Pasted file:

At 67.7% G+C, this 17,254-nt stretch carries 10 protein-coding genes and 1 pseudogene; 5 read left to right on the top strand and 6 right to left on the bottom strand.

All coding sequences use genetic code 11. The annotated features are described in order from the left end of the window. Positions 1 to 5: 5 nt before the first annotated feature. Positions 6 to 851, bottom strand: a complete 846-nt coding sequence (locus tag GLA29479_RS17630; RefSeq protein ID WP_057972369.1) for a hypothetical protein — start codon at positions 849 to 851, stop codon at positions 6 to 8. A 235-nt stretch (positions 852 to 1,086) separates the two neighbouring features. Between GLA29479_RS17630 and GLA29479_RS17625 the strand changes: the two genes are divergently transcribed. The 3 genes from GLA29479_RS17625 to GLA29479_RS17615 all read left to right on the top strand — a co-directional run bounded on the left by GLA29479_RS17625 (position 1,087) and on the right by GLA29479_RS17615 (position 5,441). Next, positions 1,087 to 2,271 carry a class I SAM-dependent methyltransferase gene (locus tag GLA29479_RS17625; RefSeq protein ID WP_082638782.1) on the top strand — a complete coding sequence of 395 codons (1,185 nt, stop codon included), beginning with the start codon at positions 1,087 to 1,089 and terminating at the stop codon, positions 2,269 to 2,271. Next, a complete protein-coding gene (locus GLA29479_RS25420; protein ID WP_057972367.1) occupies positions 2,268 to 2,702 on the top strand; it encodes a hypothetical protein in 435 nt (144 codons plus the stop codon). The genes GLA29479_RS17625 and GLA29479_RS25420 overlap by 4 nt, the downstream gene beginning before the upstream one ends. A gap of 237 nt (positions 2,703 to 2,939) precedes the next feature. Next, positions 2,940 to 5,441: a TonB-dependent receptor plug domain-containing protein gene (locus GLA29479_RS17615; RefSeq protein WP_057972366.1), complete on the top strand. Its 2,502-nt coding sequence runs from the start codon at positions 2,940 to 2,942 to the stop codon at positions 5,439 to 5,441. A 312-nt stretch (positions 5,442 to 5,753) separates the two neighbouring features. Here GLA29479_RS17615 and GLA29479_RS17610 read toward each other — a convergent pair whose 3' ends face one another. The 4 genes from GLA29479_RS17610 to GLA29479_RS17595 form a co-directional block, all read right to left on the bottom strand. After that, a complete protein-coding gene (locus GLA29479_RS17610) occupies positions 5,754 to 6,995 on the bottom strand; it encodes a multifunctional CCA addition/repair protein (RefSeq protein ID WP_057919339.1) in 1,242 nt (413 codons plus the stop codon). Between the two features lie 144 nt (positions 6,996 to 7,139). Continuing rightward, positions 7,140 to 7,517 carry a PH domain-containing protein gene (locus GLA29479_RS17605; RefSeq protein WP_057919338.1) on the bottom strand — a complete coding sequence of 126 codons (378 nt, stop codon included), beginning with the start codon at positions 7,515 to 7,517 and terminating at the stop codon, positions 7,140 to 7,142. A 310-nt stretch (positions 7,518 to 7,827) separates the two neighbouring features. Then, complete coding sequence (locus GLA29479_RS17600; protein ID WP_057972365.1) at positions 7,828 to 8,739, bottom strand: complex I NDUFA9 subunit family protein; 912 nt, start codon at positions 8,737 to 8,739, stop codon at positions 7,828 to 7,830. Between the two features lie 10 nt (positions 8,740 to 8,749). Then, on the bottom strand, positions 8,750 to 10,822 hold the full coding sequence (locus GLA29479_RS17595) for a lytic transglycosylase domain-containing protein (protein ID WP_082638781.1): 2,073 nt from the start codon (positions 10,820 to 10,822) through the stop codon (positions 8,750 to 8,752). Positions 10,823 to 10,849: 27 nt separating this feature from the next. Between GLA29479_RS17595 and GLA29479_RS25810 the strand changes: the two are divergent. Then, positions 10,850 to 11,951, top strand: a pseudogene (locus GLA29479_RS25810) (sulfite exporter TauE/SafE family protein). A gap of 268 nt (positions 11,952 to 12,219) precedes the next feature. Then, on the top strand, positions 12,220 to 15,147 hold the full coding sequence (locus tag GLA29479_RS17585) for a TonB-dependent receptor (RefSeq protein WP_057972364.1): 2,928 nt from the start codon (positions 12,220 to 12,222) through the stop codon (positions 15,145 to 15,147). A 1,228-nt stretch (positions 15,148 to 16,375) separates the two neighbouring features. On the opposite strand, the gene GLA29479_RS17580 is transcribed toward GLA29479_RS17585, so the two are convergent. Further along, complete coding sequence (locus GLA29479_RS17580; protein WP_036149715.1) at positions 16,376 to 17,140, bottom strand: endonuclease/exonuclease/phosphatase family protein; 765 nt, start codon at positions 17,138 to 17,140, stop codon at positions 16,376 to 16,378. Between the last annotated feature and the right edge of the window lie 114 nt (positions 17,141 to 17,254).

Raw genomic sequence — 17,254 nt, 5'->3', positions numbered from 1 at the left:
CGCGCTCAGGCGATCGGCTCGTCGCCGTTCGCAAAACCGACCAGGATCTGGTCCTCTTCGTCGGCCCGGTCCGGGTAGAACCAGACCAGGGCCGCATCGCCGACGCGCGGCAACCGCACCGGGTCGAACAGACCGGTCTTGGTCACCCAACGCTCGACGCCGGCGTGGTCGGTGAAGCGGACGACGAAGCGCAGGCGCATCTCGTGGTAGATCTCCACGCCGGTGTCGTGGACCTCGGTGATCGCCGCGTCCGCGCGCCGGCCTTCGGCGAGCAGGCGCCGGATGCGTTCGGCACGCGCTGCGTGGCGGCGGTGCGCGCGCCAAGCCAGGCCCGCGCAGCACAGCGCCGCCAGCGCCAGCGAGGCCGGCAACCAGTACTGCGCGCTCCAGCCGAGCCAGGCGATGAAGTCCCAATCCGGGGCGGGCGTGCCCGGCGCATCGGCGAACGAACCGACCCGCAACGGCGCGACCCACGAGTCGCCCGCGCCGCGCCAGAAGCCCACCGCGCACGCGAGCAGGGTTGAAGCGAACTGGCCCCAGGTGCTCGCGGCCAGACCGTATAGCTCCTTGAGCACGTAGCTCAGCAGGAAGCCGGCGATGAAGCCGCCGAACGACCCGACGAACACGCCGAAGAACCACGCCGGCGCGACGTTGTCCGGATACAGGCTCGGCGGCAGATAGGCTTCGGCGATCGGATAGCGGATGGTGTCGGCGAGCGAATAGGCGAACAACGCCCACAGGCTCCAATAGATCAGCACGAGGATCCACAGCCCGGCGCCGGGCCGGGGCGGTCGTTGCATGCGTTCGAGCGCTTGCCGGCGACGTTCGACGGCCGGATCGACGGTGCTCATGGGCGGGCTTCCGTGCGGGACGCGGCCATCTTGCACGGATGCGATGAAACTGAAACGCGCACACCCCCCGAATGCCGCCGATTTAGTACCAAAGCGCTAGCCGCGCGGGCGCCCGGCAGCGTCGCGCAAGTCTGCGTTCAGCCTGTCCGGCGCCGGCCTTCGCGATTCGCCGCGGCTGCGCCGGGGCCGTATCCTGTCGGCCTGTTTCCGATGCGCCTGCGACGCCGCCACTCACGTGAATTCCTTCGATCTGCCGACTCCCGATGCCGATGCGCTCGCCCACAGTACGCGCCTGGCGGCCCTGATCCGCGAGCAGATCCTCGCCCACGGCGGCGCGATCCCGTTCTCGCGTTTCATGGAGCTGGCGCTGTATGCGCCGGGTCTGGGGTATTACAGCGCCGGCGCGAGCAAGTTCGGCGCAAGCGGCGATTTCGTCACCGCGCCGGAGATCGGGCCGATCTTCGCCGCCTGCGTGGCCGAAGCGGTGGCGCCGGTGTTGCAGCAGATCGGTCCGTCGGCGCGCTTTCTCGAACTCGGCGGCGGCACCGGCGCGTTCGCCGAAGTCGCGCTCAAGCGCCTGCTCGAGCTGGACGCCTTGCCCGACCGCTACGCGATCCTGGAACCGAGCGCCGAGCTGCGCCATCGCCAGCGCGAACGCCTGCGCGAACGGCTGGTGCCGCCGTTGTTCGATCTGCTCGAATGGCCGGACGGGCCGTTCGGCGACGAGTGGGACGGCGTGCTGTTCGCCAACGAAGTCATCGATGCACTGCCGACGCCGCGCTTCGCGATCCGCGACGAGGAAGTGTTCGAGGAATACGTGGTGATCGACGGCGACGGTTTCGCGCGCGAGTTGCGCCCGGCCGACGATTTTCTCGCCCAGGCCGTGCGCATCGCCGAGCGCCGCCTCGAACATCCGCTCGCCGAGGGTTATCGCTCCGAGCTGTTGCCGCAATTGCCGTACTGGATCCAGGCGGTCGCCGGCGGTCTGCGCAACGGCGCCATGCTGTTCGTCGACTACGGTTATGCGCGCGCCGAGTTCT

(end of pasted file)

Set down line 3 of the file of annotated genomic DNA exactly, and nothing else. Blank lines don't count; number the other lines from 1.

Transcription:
Raw genomic sequence — 17,254 nt, 5'->3', positions numbered from 1 at the left: